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I'm doing a science project in which a put a charge through a tub of sea water. The anode is titanium mesh and the cathode is steel mesh. I am measuring the growth of solids (mainly calcium carbonate and magnesium) on the cathodic steel mesh structure. Everything that is happening so far I've expected except that there is brown and red foam forming on the surface of the water and there is red settlement of the floor. I would greatly appreciate any feed back into what's happening chemically to make this happen.
P.S. Someone suggested that it may be galvanic corrosion. This may be feasible because the steel is galvanized (I'm assuming that that's what's on the steel to stop it from rusting).
Answer 1:

What you are describing is a very common chemical reaction that occurs when steel is exposed to water, and especially in salty water. The problem is that steel contains a lot of iron, which will eventually form rust in a humid environment. Youre quite correct that galvanized steel is supposed to prevent it from rusting. However, over time, even this protective layer will erode away, exposing the iron underneath.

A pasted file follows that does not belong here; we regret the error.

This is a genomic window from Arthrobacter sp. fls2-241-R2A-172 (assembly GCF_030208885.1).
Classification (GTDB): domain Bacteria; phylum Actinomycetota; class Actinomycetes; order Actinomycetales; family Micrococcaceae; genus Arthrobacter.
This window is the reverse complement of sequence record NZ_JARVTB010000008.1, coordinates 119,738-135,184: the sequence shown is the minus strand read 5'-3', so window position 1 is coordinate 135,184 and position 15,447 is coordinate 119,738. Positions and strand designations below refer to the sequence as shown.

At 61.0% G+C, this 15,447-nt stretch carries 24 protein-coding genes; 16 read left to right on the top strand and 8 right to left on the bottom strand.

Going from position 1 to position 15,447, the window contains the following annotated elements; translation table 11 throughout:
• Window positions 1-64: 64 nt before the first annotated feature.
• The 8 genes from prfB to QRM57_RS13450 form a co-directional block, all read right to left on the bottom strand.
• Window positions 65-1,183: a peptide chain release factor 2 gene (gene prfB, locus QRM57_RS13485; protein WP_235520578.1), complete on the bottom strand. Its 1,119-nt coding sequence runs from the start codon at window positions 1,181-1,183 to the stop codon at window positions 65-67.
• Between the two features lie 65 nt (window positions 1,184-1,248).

The rust, or brown and red foam is just iron oxide. The fact that some of it has appeared both on the surface of the water and at the bottom of the container just means that some of the rust has been knocked off from the steel surface. I bet if you looked closely, you would see some rust forming on the steel mesh as well.

The good news is that I wouldnt expect that the presence of a small amount of rust should affect the growth rates of the calcium and magnesium carbonates.


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